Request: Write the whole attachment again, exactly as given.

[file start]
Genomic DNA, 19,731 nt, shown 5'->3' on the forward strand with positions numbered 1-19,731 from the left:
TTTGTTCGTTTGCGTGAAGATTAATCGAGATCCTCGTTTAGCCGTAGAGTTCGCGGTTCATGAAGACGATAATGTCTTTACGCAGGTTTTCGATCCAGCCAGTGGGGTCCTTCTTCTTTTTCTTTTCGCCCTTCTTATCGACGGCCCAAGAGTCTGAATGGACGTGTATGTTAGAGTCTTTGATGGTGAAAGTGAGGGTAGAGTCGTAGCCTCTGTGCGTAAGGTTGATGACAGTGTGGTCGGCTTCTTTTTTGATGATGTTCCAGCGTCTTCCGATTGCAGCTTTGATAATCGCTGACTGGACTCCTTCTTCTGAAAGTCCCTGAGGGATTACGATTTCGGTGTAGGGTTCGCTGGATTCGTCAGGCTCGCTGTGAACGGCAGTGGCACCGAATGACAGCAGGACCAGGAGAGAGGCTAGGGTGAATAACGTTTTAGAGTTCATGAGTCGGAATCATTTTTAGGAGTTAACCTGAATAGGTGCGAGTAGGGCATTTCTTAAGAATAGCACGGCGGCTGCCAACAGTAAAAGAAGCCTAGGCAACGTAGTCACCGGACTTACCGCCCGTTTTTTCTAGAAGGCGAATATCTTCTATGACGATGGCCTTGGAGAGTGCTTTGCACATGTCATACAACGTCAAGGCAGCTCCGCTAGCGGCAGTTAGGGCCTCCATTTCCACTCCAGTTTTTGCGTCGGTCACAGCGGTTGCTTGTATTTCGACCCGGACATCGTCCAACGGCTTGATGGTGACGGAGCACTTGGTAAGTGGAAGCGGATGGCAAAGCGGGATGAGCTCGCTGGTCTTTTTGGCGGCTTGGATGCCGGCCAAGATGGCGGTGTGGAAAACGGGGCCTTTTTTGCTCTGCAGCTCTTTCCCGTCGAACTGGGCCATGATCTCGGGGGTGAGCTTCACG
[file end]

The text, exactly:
Genomic DNA, 19,731 nt, shown 5'->3' on the forward strand with positions numbered 1-19,731 from the left:
TTTGTTCGTTTGCGTGAAGATTAATCGAGATCCTCGTTTAGCCGTAGAGTTCGCGGTTCATGAAGACGATAATGTCTTTACGCAGGTTTTCGATCCAGCCAGTGGGGTCCTTCTTCTTTTTCTTTTCGCCCTTCTTATCGACGGCCCAAGAGTCTGAATGGACGTGTATGTTAGAGTCTTTGATGGTGAAAGTGAGGGTAGAGTCGTAGCCTCTGTGCGTAAGGTTGATGACAGTGTGGTCGGCTTCTTTTTTGATGATGTTCCAGCGTCTTCCGATTGCAGCTTTGATAATCGCTGACTGGACTCCTTCTTCTGAAAGTCCCTGAGGGATTACGATTTCGGTGTAGGGTTCGCTGGATTCGTCAGGCTCGCTGTGAACGGCAGTGGCACCGAATGACAGCAGGACCAGGAGAGAGGCTAGGGTGAATAACGTTTTAGAGTTCATGAGTCGGAATCATTTTTAGGAGTTAACCTGAATAGGTGCGAGTAGGGCATTTCTTAAGAATAGCACGGCGGCTGCCAACAGTAAAAGAAGCCTAGGCAACGTAGTCACCGGACTTACCGCCCGTTTTTTCTAGAAGGCGAATATCTTCTATGACGATGGCCTTGGAGAGTGCTTTGCACATGTCATACAACGTCAAGGCAGCTCCGCTAGCGGCAGTTAGGGCCTCCATTTCCACTCCAGTTTTTGCGTCGGTCACAGCGGTTGCTTGTATTTCGACCCGGACATCGTCCAACGGCTTGATGGTGACGGAGCACTTGGTAAGTGGAAGCGGATGGCAAAGCGGGATGAGCTCGCTGGTCTTTTTGGCGGCTTGGATGCCGGCCAAGATGGCGGTGTGGAAAACGGGGCCTTTTTTGCTCTGCAGCTCTTTCCCGTCGAACTGGGCCATGATCTCGGGGGTGAGCTTCACG